Bird watchers stack up notes and reminders of sightings each year for Cornell University's annual Great Backyard Bird Count sometime in mid-February.
This year that count went from Feb. 14 to 17, which generated information on everything from bird numbers dynamics to documenting "a regional decline of at least one bird species that may be the result of West Nile virus."
Now, bird counters can enter data all year long, with the introduction of a new Cornell and Audubon "eBird" reporting system, which allows participants to record observations into an online database.
To learn more about this new system, see www.birdsource.org/gbbc. Or, write to: Cornell Lab of Ornithology, 159 Sapsucker Woods Road, Ithaca, N.Y. 14850 or National Audubon Society Science Office, 545 Almshouse Road, Ivyland, Pa. 18974.
Keystone elk draw
Pennsylvania's elk drawing gives non-resident hunters a greater chance at receiving a tag this coming season.
In 2001 and 2002, non-resident tag issuances were based on the percent of non-resident licenses sold, which only resulted in licenses to five non-resident hunters. The Pennsylvania Game Commission issued 30 licenses in 2001 and 70 in 2002.
This year, PGC will issue 100 licenses, with non-resident hunters given an equal status in a random drawing with resident applicants.
New this year, future drawing preference will be given to applicants who did not get their $10 application drawn. Chosen residents pay an additional $25 for an elk license; non-resident hunters remit $250.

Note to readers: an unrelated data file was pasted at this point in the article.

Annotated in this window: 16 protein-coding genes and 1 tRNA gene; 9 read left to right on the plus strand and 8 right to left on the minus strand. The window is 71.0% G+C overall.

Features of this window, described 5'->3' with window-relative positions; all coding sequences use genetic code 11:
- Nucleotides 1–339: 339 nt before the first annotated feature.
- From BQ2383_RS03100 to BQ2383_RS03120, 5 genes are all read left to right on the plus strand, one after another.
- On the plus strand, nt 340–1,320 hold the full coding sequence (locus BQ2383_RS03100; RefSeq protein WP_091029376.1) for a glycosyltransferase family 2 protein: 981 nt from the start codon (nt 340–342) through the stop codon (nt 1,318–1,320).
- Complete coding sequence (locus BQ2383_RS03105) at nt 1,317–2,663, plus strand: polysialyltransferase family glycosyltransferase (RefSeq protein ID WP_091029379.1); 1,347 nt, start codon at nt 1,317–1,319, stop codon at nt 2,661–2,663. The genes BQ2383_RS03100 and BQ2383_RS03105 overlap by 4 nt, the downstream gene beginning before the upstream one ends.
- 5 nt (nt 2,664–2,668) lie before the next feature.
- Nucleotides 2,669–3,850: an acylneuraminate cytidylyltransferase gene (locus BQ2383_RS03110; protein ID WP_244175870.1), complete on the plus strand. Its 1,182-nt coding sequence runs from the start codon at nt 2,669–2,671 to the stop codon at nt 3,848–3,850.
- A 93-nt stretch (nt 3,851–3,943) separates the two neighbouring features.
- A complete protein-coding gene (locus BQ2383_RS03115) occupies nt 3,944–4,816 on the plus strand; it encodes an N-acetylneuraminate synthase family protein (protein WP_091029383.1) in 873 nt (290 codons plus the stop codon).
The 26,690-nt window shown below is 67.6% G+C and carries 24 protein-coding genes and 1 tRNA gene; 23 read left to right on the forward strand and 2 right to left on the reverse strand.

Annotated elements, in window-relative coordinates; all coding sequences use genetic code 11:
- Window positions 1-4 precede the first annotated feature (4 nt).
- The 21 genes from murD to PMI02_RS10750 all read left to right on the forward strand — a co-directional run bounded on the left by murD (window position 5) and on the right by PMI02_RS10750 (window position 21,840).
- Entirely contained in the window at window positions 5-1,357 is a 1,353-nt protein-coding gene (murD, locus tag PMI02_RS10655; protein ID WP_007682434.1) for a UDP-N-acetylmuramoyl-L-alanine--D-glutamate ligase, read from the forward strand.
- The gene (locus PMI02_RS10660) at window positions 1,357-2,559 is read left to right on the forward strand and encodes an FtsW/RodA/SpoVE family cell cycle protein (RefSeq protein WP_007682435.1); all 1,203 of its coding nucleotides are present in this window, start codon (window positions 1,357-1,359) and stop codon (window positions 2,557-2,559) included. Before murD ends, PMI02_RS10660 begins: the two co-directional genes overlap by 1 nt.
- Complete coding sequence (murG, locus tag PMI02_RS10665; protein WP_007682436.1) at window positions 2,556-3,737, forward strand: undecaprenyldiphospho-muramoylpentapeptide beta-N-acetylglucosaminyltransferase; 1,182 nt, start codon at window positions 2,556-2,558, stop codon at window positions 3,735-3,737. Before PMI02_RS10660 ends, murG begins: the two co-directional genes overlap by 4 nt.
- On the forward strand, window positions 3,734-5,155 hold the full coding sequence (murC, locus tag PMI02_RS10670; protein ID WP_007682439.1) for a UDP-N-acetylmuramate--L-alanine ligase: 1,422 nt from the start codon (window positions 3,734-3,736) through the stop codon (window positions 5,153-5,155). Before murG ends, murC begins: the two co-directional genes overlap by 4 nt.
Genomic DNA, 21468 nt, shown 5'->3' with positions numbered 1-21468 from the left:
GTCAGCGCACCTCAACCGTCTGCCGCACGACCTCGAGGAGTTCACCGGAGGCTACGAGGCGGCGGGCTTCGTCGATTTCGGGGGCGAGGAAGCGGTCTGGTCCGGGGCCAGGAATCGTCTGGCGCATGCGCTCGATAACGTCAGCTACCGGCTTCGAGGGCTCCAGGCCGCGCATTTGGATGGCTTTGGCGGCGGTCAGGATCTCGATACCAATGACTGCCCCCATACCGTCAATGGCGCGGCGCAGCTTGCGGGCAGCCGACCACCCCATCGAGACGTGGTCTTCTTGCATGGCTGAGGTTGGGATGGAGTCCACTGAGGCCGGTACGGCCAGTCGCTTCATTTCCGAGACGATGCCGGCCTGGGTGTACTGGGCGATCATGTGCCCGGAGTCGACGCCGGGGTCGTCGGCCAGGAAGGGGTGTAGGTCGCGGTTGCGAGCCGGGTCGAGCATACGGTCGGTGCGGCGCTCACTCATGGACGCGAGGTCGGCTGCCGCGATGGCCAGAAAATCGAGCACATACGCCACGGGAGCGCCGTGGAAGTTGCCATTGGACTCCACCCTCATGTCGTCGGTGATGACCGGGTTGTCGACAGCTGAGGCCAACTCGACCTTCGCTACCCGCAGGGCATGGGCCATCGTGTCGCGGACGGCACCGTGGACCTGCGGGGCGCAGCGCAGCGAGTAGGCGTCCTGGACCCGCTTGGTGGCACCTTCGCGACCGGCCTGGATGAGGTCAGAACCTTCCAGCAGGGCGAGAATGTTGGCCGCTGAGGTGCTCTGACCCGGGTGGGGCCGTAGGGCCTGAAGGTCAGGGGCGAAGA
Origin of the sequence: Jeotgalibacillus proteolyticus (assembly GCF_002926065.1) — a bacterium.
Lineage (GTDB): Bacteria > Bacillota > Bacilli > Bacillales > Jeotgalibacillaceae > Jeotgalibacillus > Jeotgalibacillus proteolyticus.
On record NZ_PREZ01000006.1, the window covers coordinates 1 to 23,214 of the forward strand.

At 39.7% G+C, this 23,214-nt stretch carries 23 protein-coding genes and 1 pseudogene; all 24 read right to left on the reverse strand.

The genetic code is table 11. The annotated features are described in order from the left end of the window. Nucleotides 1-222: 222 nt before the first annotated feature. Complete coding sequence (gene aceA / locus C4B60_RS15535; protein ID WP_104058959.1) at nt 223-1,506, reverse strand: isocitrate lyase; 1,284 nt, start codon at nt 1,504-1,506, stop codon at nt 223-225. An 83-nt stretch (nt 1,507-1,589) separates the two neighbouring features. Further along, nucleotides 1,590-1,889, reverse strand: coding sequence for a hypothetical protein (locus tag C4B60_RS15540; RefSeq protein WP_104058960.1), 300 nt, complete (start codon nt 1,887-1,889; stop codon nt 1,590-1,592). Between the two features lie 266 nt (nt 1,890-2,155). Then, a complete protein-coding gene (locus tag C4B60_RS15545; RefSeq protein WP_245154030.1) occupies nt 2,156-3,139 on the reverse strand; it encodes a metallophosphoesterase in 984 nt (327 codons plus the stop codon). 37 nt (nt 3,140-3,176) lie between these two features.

PGC applies the first $100,000 in fees to habitat acquisition, and matching funds come from Rocky Mountain Elk Foundation, the Safari Club, National Wild Turkey Federation, Consolidated Gas and Sinnemahoning Sportsmen's Club.
For an application form, write: PGC, Elk License Application, Box 61890, Harrisburg, Pa. 17106-1890, or see the Web site: www.pgc.state.pa.us.
Eve Fertig, noted wildlife rehabilitator and president of Enchanted Forest Wildlife Sanctuary in Alden, and her husband, Norman, put together interesting and informative programs on "Saving Endangered Species" and "Caring for Injured and Orphaned Wildlife" at your place or theirs.
The Fertigs maintain a sanctuary at 11380 Cary Road, where they rescue songbirds, raptors and mammals and release them into the wilds after care; permanently disabled creatures spend their remaining time at the Sanctuary. To arrange for a presentation, call 681-5918.
Maryland crossbow decision
Maryland Department of Natural Resources officials selected an early- and late-segment crossbow season for the 2003-04 hunting season, Oct. 1-15 and Jan. 15-31, 2004, and throughout all firearms seasons, excluding archery season. A resident or non-resident hunter 65 or older can hunt with a crossbow in Maryland throughout all open hunting seasons.